So I think this year corporate margins will fall heavily and then not fully recover. Additionally, the demand for CBD office space will permanently fall. The exodus of ordinary people from Gateway cities will be accelerated etc. Potentially decades of change are being catalyzed by a few weeks shutdown and its aftermath.
So what should the impact be on these two popular LP plays, LBOs and blue-chip CRE?
LBOs have been done recently at 11-12x pro-forma EBITDA, late cyle, with more or less peak margins.
I present a few charts below from the prior blogs:
Longer run average after-tax
profits as a percent of GDP are 5-7% vs 8.7% in Q3 2019, i.e. 5%
after a downturn and 7% after a growth cycle. If US profits fell to the middle of that range, 6%, from 8.7% in Q3 19, profits would fall 41%, after the recovery.
EDITDA is not as sensitive as after-tax profits, but let's assume a 41% profit drop equates to roughly a
30% EBITDA drop for an average LBO company.
Let's assume a recent LBO with
$1 of EBITDA was done at $11 enterprise value, financed with a $5.50
senior loan and $5.50 of equity. Then after a downturn the loan market
is only willing to finance LBOs at 8.5x EBITDA.
Using the $1 of current EBITDA,
this drops to 70c. At 8.5x the 70c EBITDA the company is worth just
$5.95. But the senior debt was $5.50, so the equity residual has fallen
to just 45c, vs the original LP commitment of $5.50; that's over a 90%
loss of equity driven by a fall in margins and a fall in mulitples.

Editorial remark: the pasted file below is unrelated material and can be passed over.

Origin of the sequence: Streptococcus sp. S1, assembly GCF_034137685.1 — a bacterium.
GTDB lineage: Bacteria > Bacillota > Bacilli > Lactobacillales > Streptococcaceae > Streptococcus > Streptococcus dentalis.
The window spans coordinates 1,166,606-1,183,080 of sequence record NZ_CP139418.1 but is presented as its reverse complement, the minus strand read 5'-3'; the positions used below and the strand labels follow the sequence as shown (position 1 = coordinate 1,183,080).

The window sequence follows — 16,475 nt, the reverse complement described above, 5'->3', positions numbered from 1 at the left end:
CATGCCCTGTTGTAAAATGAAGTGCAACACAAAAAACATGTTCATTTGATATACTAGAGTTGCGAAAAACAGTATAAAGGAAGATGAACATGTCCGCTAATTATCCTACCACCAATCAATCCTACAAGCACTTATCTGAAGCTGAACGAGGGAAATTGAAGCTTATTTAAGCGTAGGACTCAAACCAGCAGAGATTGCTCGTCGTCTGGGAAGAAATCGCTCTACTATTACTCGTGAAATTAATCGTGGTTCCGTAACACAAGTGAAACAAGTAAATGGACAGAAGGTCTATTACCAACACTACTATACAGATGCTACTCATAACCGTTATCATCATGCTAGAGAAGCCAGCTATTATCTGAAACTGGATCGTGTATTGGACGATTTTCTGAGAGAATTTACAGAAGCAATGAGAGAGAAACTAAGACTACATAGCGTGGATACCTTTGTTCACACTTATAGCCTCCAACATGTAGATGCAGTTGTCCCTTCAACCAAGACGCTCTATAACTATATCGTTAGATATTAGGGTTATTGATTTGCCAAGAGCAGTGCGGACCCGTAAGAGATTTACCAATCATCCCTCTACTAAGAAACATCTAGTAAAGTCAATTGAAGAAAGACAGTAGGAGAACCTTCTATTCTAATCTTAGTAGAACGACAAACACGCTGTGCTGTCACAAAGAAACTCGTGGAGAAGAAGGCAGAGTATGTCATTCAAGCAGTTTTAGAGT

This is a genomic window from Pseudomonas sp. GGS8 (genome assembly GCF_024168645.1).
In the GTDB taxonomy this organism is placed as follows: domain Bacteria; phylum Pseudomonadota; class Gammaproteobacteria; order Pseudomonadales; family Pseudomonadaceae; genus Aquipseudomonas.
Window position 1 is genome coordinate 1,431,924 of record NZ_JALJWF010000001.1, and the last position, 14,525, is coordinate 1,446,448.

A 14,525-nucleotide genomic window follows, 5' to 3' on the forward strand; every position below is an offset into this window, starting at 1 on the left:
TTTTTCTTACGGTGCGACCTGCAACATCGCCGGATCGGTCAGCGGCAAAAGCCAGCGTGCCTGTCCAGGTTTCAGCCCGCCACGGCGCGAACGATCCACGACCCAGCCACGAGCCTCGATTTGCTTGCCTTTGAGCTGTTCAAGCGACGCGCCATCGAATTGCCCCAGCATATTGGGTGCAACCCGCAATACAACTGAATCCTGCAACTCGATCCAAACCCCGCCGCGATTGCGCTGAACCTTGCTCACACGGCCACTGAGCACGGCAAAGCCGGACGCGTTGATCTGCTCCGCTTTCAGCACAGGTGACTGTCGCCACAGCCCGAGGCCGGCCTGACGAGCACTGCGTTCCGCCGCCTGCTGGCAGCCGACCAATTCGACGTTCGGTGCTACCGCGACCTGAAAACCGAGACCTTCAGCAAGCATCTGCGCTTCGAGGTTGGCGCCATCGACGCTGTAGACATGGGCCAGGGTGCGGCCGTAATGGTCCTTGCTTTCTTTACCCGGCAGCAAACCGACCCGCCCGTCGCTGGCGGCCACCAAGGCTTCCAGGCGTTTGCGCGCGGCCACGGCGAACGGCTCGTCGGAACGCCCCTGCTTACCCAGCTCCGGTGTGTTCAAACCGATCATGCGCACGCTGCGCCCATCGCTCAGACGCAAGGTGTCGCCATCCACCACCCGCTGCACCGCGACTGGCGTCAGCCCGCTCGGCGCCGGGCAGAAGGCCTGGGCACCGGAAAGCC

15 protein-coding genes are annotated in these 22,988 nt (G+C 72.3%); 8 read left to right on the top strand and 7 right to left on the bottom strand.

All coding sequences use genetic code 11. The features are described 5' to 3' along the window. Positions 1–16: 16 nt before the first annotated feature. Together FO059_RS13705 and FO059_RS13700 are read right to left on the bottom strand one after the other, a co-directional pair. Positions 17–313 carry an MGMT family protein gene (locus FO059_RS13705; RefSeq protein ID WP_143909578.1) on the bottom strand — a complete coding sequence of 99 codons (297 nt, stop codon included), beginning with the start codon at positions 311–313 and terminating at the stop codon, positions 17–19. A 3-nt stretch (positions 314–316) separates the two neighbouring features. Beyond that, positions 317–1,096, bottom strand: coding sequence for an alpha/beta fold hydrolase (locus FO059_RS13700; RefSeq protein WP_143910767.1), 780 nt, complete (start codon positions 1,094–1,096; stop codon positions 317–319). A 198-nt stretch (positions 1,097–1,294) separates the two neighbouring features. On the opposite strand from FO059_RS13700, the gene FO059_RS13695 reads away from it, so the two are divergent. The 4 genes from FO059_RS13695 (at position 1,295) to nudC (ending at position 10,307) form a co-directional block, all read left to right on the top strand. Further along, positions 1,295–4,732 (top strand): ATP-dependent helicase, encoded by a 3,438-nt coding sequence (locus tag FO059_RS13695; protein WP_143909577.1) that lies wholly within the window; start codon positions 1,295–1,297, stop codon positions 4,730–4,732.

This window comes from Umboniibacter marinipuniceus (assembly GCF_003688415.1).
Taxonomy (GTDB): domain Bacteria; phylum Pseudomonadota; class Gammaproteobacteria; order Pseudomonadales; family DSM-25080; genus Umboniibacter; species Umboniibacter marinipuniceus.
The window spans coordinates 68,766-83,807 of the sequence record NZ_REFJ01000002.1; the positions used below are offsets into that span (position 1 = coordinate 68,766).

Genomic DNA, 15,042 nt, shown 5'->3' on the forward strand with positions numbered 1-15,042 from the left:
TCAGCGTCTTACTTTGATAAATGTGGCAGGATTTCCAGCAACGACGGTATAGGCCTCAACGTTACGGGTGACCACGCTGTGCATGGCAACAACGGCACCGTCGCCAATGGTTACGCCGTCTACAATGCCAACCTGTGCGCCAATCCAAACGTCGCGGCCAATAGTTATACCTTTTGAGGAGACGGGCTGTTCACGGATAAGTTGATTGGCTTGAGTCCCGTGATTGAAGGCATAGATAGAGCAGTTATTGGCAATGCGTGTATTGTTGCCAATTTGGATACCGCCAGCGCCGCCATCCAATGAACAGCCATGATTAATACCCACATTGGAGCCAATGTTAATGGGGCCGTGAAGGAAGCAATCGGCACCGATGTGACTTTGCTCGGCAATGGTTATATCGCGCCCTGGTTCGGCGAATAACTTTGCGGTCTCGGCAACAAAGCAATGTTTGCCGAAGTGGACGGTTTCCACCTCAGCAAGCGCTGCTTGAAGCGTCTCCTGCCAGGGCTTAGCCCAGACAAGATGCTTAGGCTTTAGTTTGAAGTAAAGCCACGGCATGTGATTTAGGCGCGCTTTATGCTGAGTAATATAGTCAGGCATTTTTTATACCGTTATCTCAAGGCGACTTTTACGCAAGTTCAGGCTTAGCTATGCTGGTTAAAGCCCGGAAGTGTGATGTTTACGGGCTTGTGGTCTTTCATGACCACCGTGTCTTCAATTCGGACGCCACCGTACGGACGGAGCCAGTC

So you would assume this would breach loan covenants and the deal would be toast?
But here is where it gets more interesting. LBO GP's are judged, in part, on how many deals go to zero. So if a company's business has not
blown up and the issue is more the amount of debt/ EBITDA, then the GP's
have a huge incentive to keep a bad deal alive.
Over 5-10 years, as nominal GDP grows, most companies should see
substantial revenue and therefore EBITDA growth, so by keeping a bad
deal alive, even if it involves drip-feeding more equity in after a
the downturn, it keeps management fees coming to the GP, a positive carry
option for the GP on recovery and avoids difficult conversations with
LPs, but all at the cost of the fund IRR and liquidity to the LP.
In conclusion, with the incentives and ability of the GPs to keep bad deals alive, this looks more like a land of the living dead outlook for LBO LPs.
The situation is broadly similar in blue-chip CRE.